3. From the Leyland Torque Magazine ----- Driving a Titan Torque Converter "Gearless Bus" in 1948 The bus in question is to operate Sheffield route 3, OUTER CIRCLE, a short working from Malin Bridge to Bellhouse Road. After entering the cab and taking his seat the, driver on glancing around would notice that although the hand controls, a change speed lever to his left, and the hand brake to his right, were normal, the foot controls were not! On the right of the steering column was the accelerator pedal and the brake pedal was in the center. On the left, where one would expect a clutch pedal or preselective gear engaging pedal, but there was simply a foot rest. A knowledgeable driver would now be aware that he was in control of a “GEARLESS BUS”. We shall assume that the vehicle is GWE 730, Titan TD5c with a Cravens body, new in 1940, and number 431 in the “A” fleet. The time is 4.10pm towards the end of June. It is a warm day and we have a fair loading of passengers. The driver checks for intermediate position (neutral) by means of the left-hand lever, presses the starter button on the dash in front of him and the engines comes into life. There are two bells from the conductor, the control lever is pushed forward and a slight clunk comes from the toggle-clutch as the torque converter is engaged. The handbrake (push on type) is released and pulled back, a “tickety –tick” sound from the free-wheel is noticeable. On accelerating, this ceases and the bus moves forward very smoothly and turns right into Holme Lane. The engine is revving at its maximum governed speed, the road speed increasing until at about 20 mph the change speed lever is pulled back into direct drive. Approaching the stop before Middlewood Road, the brakes are applied and a few yards before we come to a halt, the lever is pushed forward to engage the converter. The free-wheel sound is again heard and the bus coasts to a halt, with a final application of the foot brake. Starting off once more, a left turn is made into Middlewood Road where the slight gradient necessitates the constant use of the converter. The engine is again running at the governed speed, and there is a constant, steady drone from the induction system. The gradient levels out alongside Hillsborough Park and the lever is pulled back into direct drive. With a slight clunk, the drone is replaced by the mellow roar of the 8.6 oil engine, similar to a standard TD5. Turning right we traverse Leppings Lane, passing the Sheffield Wednesday Football Ground in the process. On leaving the Leppings Lane /Herries Road stop, the usual procedure is followed and on reaching the Five Arches Railway viaduct, an angler from the adjacent pond is picked up. Given the starting bell, the driver fully depresses the accelerator, the engine reaches its governed speed, and simultaneously the hand brake is released. Slowly, the bus moves forward up the hill, though the engine is racing, progress at best is “steady”. We pass Scraith Wood to stop at a point near Penrith Road and at this stage there is a wisp of steam from the radiator cap. It is a warm day and we have a”boil” on. Laboriously starting off again, we reach the summit at Moonshine Lane and on stopping to set down, steam blows furiously from the radiator cap. Allowing a couple of minutes to cool down, the water is replenished from an obliging shopkeeper nearby. We were lucky that the fluid in the converter did not “gasify”, or there would have been a loss of drive. Continuing down Herries Drive, with direct engagement, the steep pull up Longley Lane necessitates a forward movement of the lever to engage the torque converter to climb to the stop opposite the Firth Park Grammar School. The change is achieved by leaving the right foot flat down on the accelerator and pushing the control lever forwards, the engine again attaining its governed speed, stopping near the school. There is one more slow climb to Sheffield Lane Top and here we turn right into Hatfield House Lane, travelling on this level throroughfare to the terminus at Bellhouse Road, breathless, after an almost four mile journey, ready to return to Malin Bridge on route 2. Passengers all off, the bus turns right into Bellhouse Road, prior to reversing into Shiregreen Lane opposite the Concord Park gates. Neutral is selected, and then an attempt to engage reverse is frustrated by a grinding noise from the selector dogs. Stubbornly, reverse gear cannot be engaged, but our driver has experienced this problem before. The trick here is to stop the engine and re-engage reverse ratio – usually this was successful. If not the process was repeated until reverse was selected! Drawing up to the stopping place, the engine was stopped, to wait departure time to return to Malin Bridge. This adventure was a fairly typical journey on a “GEARLESS BUS”, a mix of flat and hilly terrain, having one long ascent and one moderate descent down Longley Lane. The latter feature would remind the driver that there was very little engine braking effect on this type of bus and with much reliance on the brakes.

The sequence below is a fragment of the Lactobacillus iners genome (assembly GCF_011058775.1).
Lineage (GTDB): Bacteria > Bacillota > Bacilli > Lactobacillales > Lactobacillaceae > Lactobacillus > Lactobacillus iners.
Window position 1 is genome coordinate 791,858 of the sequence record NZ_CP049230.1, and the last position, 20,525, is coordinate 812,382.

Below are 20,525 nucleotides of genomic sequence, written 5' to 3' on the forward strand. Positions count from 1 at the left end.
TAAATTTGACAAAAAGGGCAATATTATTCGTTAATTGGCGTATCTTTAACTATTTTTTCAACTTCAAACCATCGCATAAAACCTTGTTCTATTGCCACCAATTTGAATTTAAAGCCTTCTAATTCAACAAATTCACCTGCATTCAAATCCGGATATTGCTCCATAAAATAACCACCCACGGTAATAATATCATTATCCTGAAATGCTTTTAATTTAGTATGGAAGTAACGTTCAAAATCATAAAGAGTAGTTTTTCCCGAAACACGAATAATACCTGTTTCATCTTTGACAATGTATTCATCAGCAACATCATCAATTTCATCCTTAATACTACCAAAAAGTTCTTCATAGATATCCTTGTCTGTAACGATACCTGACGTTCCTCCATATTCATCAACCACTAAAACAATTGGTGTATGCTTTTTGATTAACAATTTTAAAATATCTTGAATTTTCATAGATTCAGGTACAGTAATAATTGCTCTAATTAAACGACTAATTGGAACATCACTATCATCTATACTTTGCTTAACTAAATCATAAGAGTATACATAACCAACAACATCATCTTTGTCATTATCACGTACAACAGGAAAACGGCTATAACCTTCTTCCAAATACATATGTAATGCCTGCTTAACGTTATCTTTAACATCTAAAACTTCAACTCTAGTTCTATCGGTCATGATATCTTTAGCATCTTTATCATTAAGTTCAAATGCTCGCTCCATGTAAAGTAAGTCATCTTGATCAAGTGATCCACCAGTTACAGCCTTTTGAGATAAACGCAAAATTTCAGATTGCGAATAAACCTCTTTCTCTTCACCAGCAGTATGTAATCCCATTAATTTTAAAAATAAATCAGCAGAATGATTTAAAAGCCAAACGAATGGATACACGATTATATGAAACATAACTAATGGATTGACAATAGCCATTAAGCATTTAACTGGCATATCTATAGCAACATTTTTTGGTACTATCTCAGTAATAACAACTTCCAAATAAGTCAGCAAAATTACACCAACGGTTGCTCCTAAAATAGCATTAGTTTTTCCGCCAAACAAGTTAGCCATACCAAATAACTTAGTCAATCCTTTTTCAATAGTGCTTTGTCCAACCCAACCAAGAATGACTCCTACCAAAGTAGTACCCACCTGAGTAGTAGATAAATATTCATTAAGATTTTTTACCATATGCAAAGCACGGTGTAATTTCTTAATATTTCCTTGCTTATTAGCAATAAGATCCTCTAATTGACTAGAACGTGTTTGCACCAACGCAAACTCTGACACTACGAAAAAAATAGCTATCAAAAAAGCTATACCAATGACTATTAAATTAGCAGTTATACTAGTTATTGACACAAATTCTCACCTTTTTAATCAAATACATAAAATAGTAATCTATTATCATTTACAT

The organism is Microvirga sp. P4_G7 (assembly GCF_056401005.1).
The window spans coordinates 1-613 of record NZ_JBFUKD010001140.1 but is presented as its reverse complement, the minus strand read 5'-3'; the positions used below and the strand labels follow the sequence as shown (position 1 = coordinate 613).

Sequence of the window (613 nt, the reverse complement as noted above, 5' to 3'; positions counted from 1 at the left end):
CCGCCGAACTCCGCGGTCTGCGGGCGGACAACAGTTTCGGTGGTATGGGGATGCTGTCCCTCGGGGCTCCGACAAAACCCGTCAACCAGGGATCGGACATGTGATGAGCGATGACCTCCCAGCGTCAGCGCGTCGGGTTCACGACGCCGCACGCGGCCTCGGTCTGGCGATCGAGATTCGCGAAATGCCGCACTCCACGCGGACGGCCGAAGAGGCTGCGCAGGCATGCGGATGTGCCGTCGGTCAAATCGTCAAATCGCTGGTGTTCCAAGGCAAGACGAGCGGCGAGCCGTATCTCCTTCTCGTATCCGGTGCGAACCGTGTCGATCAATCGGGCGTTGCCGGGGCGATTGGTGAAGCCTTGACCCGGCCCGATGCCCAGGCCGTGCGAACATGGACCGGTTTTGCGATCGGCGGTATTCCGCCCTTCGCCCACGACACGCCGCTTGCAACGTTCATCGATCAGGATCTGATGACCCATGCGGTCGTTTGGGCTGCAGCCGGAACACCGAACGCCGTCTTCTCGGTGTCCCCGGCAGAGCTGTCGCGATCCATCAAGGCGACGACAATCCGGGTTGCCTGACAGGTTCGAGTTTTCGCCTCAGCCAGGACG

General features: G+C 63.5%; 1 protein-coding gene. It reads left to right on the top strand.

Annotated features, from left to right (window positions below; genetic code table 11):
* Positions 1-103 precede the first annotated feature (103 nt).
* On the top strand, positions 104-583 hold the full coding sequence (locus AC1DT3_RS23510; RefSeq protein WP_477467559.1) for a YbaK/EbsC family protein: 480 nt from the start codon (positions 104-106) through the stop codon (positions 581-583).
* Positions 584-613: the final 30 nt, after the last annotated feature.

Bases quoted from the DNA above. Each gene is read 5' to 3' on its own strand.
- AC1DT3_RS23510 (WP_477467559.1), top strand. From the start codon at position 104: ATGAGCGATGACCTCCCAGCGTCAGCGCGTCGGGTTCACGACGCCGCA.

4. And again Sunday April 19th 2020 --------- http://www.mikehigginbottominterestingtimes.co.uk/?p=6022